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An aerial shot of the Cape Pillar peninsula showcases the spectacular coastline. The 53km track extends from Waterfall Bay to Cape Pillar, intersecting the inland Cape Pillar Track near Fortescue Bay and north of Bare Knoll, where they become one. Find the full story on the Tasman Coastal Trail in Sep/Oct 2014 print issue of Australian Geographic.
Wave-cut rock shelf near Tasman Arch. Most bushwalkers are attracted to the long daylight hours and warmer weather in the region from November to April.
The Coastal Trail was built in stages over many years with the help of Hobart Walking Club. It was officially recognised in 1998 and combines several day walks and additional track into a coast-hugging 53km trek, typically requiring 4–5 days to complete. Enclosed by heath, this old section of the Cape Pillar Track near Perdition Ponds will be bypassed by the new Three Capes Track.
Pelicans on Eaglehawk Bay. Find the full story on the Tasman Coastal Trail in Sep/Oct 2014 print issue of Australian Geographic.
Writer-photographers Ian Connellan and Gail MacCallum traverse a section of duckboard on the Cape Pillar track across Ellarwey Valley. The Tasman Coastal Trail is a mix of old, new and under-construction sections as it undergoes a transformation into the longer Three Capes Track, which the Tasmania Parks and Wildlife Service hopes will become the coastal equivalent of the Overalnd Track.
View south-east over Clytie Bight towards The Blade and Tasman Island. Tasman National Park was proclaimed in 1999, a patchwork of previously logged former state forestry and reserve lands, but unusual species remain.
Little pied cormorants (Phalacrocorax melanoleucos), juvenile Pacific gulls (Larus pacificus) and silver gulls (Larus novaehollandiae) perch on the semi-submerged wreck of the William Pitt in Canoe Bay.
Hobart Walking Club members on day walk from Waterfall Bay to Tatnells Hill.
New Zealand fur seals (Arctocephalus forsteri). Australian fur seals are also found along the coastline of the park and haul out at Cape Hauy, the Hippolyte Rocks, Cape Pillar and Cape Raoul.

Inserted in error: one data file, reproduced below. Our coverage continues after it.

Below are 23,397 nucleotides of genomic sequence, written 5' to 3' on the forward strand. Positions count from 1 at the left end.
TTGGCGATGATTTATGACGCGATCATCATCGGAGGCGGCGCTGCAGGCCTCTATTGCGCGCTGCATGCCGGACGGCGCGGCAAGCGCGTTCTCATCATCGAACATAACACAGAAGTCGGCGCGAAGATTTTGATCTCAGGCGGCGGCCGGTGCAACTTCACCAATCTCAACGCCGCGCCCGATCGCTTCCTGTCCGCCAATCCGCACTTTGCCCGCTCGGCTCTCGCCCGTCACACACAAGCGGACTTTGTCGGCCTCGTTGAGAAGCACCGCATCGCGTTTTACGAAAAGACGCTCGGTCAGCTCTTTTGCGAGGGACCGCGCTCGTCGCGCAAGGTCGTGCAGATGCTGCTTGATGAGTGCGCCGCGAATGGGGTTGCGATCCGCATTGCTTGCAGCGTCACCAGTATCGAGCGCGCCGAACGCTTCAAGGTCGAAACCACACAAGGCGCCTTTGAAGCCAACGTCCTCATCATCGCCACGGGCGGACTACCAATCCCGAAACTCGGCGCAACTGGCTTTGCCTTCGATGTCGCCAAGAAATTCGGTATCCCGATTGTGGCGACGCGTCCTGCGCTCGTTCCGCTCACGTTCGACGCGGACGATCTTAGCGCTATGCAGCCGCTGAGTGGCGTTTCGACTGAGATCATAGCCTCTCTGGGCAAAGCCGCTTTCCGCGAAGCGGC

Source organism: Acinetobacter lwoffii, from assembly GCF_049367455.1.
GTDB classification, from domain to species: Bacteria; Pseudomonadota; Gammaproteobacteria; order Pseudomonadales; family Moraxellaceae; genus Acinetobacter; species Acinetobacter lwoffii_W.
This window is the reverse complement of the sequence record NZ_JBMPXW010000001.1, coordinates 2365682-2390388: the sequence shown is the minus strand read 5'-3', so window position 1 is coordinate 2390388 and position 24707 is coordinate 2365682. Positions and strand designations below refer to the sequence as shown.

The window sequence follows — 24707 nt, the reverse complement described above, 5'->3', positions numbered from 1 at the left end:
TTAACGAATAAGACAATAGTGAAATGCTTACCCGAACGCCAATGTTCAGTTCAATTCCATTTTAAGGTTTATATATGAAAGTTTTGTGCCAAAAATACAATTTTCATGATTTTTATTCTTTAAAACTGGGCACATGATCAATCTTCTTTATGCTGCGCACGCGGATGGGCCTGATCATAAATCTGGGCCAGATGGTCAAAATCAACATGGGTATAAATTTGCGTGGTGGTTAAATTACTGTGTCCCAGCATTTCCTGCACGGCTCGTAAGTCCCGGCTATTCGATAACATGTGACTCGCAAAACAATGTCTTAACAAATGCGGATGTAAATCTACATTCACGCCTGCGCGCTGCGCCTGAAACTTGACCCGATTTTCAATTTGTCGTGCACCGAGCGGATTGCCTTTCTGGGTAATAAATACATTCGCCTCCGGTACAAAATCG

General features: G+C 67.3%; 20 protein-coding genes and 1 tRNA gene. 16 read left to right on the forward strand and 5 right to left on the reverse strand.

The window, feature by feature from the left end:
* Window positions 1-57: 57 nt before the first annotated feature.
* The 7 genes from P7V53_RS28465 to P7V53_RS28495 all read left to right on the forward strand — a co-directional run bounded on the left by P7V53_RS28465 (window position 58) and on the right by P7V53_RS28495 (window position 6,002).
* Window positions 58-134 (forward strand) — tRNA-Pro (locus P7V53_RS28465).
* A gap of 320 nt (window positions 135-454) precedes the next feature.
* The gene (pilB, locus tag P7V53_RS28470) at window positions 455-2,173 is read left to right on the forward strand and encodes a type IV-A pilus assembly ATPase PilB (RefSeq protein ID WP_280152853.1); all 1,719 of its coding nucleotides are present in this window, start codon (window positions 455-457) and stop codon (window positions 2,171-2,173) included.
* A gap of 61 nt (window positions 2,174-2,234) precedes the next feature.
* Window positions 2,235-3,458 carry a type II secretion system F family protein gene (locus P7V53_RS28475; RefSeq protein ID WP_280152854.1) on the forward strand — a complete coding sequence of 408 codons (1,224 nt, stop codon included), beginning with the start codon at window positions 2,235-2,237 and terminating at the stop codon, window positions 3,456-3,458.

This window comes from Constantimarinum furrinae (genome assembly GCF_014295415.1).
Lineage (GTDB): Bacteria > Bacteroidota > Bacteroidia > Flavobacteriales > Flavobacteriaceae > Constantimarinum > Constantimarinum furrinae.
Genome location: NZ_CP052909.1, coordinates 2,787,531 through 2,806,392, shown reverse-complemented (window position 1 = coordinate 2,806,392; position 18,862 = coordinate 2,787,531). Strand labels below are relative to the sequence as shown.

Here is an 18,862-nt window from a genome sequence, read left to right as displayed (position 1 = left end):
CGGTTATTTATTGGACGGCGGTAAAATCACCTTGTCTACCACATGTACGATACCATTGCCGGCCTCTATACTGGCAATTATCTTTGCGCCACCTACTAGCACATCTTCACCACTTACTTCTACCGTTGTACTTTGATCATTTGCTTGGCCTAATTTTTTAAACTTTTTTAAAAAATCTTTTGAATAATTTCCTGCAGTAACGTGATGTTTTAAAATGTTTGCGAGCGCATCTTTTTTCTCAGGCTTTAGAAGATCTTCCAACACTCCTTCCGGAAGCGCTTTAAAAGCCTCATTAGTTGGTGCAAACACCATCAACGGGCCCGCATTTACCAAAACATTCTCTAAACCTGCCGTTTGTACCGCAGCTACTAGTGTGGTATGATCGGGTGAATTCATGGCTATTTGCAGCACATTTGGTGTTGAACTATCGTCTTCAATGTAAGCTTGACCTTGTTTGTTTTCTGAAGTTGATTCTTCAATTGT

Beautiful flowers, such as these on a wooly tea-tree shrub (Leptospermum grandiflorium), can be found along the routeat certain times of year.
Cape Pillar and The Chasm. The dramatic cliffs of the Tasman Peninsula are some of the most spectacular in the nation. These columns are made of dolerite cliffs, which is a kind of rock rarely found on the mainland.
Tasmanian pademelons (Thylogale billardierii) are a common sight in Tasman National Park. Find the full story on the Tasman Coastal Trail in Sep/Oct 2014 print issue of Australian Geographic.
A variety of interesting rock formations can be found along the coast of the national park, and the southern end has high and spectacular sea cliffs.
A male superb fairywren (Malurus cyaneus) in its less showy non-breeding plumage. Other birds in the national park include the Tasmanian wedge-tailed eagle, the hooded plover, the fairy penguin and the white-bellied sea eagle.
Drooping she-oak (Allocasuarina verticillata) is one of a number of she-aks found in Tasman National Park. The park is home to several plants found nowhere else, including some beautiful euphrasias
Golden wattle (Acacia longifolia) is common in south-eastern Australia.
Tasman Island, The Blade, Cape Pillar and Cathedral Rock as seen from the waters’ surface. Find the full story on the Tasman Coastal Trail in Sep/Oct 2014 print issue of Australian Geographic.
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